Research UMC: blood thinners prevent coronavirus infection

Certain sugars, used as blood thinners, can be used to prevent infection from the coronavirus. This is apparent from a study by Amsterdam UMC, which was published in the scientific journal The Embo Journal.

The researchers discovered that the coronavirus needs so-called heparansulphates (sugar structures) to bind to cells. In addition, the virus ‘sticks’ via these sugar structures to immune cells circulating in the body, causing it to spread throughout the body.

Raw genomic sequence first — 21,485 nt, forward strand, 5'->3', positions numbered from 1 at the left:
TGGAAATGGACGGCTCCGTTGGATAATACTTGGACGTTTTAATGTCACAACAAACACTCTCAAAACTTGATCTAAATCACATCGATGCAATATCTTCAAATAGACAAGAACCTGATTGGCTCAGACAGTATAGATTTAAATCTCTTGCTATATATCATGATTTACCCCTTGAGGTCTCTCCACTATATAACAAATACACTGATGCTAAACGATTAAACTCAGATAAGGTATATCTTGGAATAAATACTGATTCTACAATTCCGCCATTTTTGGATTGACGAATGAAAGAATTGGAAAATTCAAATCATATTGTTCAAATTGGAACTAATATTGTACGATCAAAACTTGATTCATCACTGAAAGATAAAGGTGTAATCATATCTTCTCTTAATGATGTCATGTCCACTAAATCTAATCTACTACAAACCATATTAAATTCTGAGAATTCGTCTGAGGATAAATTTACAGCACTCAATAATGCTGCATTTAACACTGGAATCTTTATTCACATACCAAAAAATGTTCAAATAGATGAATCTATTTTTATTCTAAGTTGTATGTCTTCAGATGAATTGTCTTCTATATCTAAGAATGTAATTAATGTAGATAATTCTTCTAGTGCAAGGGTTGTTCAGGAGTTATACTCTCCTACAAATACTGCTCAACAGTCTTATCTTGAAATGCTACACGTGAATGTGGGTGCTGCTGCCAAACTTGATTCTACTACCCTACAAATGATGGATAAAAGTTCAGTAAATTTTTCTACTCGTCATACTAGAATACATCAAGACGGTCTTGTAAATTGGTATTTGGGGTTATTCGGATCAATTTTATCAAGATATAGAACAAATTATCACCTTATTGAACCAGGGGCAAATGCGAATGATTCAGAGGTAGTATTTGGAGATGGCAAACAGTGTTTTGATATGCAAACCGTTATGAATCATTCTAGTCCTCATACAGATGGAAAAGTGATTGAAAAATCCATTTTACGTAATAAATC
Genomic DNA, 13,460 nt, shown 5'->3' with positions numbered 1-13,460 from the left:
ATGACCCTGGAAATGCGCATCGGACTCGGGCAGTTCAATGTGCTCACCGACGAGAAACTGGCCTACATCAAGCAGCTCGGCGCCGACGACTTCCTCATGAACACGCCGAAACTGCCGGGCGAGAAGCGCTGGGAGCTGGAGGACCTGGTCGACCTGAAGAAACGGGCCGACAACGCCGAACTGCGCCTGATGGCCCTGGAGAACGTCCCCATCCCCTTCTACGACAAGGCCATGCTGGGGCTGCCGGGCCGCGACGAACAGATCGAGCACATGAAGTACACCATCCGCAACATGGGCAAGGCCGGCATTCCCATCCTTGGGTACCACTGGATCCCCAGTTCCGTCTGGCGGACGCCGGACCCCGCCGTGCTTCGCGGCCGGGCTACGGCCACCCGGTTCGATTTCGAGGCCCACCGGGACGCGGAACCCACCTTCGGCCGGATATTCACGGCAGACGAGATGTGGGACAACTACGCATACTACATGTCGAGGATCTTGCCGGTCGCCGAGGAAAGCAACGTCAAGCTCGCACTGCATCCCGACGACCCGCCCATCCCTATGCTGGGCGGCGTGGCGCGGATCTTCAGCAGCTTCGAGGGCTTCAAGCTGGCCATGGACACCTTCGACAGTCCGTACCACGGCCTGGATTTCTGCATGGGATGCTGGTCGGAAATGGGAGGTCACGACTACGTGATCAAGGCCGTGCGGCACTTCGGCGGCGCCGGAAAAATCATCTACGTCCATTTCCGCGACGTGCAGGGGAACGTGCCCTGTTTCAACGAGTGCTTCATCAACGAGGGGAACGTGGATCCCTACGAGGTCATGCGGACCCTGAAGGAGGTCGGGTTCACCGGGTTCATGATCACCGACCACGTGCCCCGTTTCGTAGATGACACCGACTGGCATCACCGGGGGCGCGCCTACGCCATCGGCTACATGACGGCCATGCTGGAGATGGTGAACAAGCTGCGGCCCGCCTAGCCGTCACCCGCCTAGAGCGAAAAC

Using small pieces of those heparan sulfates as blood thinners can help prevent the infection. These types of blood thinners have long been used to treat blood clots in thrombosis, stroke and infarction. It is currently being investigated whether a ‘puff’ in the mouth and nose can prevent infection with the virus. According to the researchers, people whose vaccines don’t work may benefit from this.

Other variants and other viruses could also be blocked in this way.

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